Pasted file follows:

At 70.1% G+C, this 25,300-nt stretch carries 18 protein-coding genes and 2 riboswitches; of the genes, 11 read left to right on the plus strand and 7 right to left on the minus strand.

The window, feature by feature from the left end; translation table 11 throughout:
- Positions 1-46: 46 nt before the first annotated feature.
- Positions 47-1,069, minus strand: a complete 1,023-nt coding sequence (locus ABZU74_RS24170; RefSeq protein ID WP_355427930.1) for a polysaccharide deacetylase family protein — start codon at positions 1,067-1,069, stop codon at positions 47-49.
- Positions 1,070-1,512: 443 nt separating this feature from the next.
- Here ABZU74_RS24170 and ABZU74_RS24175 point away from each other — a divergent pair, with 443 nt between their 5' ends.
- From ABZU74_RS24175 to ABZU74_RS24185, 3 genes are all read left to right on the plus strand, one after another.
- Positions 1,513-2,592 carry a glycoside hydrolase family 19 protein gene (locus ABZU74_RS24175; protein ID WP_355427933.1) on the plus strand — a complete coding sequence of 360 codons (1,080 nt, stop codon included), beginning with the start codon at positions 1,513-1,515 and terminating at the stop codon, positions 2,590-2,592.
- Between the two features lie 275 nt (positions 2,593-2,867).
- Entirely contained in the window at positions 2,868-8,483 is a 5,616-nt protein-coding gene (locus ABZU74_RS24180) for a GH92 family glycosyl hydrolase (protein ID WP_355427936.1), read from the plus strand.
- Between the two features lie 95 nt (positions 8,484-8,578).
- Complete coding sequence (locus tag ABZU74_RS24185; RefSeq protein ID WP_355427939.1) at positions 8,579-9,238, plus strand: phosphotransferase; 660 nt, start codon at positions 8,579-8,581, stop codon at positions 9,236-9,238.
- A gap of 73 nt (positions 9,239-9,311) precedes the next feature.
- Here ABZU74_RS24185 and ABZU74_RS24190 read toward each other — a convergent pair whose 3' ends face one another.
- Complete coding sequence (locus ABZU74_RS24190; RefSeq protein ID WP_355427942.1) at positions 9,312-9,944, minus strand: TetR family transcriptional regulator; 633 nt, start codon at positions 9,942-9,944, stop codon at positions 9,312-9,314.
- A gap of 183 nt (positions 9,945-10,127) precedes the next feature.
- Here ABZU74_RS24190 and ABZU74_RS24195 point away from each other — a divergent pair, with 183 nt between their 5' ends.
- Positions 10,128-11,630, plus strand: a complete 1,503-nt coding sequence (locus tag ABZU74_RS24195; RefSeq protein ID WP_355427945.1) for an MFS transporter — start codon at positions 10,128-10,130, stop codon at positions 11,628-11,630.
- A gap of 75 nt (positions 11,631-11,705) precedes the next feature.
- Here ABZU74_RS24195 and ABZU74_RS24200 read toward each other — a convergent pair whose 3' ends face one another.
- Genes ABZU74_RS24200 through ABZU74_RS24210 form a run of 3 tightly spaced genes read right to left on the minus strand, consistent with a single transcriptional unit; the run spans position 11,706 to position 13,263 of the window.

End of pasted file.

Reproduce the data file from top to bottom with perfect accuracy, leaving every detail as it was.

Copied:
At 70.1% G+C, this 25,300-nt stretch carries 18 protein-coding genes and 2 riboswitches; of the genes, 11 read left to right on the plus strand and 7 right to left on the minus strand.

The window, feature by feature from the left end; translation table 11 throughout:
- Positions 1-46: 46 nt before the first annotated feature.
- Positions 47-1,069, minus strand: a complete 1,023-nt coding sequence (locus ABZU74_RS24170; RefSeq protein ID WP_355427930.1) for a polysaccharide deacetylase family protein — start codon at positions 1,067-1,069, stop codon at positions 47-49.
- Positions 1,070-1,512: 443 nt separating this feature from the next.
- Here ABZU74_RS24170 and ABZU74_RS24175 point away from each other — a divergent pair, with 443 nt between their 5' ends.
- From ABZU74_RS24175 to ABZU74_RS24185, 3 genes are all read left to right on the plus strand, one after another.
- Positions 1,513-2,592 carry a glycoside hydrolase family 19 protein gene (locus ABZU74_RS24175; protein ID WP_355427933.1) on the plus strand — a complete coding sequence of 360 codons (1,080 nt, stop codon included), beginning with the start codon at positions 1,513-1,515 and terminating at the stop codon, positions 2,590-2,592.
- Between the two features lie 275 nt (positions 2,593-2,867).
- Entirely contained in the window at positions 2,868-8,483 is a 5,616-nt protein-coding gene (locus ABZU74_RS24180) for a GH92 family glycosyl hydrolase (protein ID WP_355427936.1), read from the plus strand.
- Between the two features lie 95 nt (positions 8,484-8,578).
- Complete coding sequence (locus tag ABZU74_RS24185; RefSeq protein ID WP_355427939.1) at positions 8,579-9,238, plus strand: phosphotransferase; 660 nt, start codon at positions 8,579-8,581, stop codon at positions 9,236-9,238.
- A gap of 73 nt (positions 9,239-9,311) precedes the next feature.
- Here ABZU74_RS24185 and ABZU74_RS24190 read toward each other — a convergent pair whose 3' ends face one another.
- Complete coding sequence (locus ABZU74_RS24190; RefSeq protein ID WP_355427942.1) at positions 9,312-9,944, minus strand: TetR family transcriptional regulator; 633 nt, start codon at positions 9,942-9,944, stop codon at positions 9,312-9,314.
- A gap of 183 nt (positions 9,945-10,127) precedes the next feature.
- Here ABZU74_RS24190 and ABZU74_RS24195 point away from each other — a divergent pair, with 183 nt between their 5' ends.
- Positions 10,128-11,630, plus strand: a complete 1,503-nt coding sequence (locus tag ABZU74_RS24195; RefSeq protein ID WP_355427945.1) for an MFS transporter — start codon at positions 10,128-10,130, stop codon at positions 11,628-11,630.
- A gap of 75 nt (positions 11,631-11,705) precedes the next feature.
- Here ABZU74_RS24195 and ABZU74_RS24200 read toward each other — a convergent pair whose 3' ends face one another.
- Genes ABZU74_RS24200 through ABZU74_RS24210 form a run of 3 tightly spaced genes read right to left on the minus strand, consistent with a single transcriptional unit; the run spans position 11,706 to position 13,263 of the window.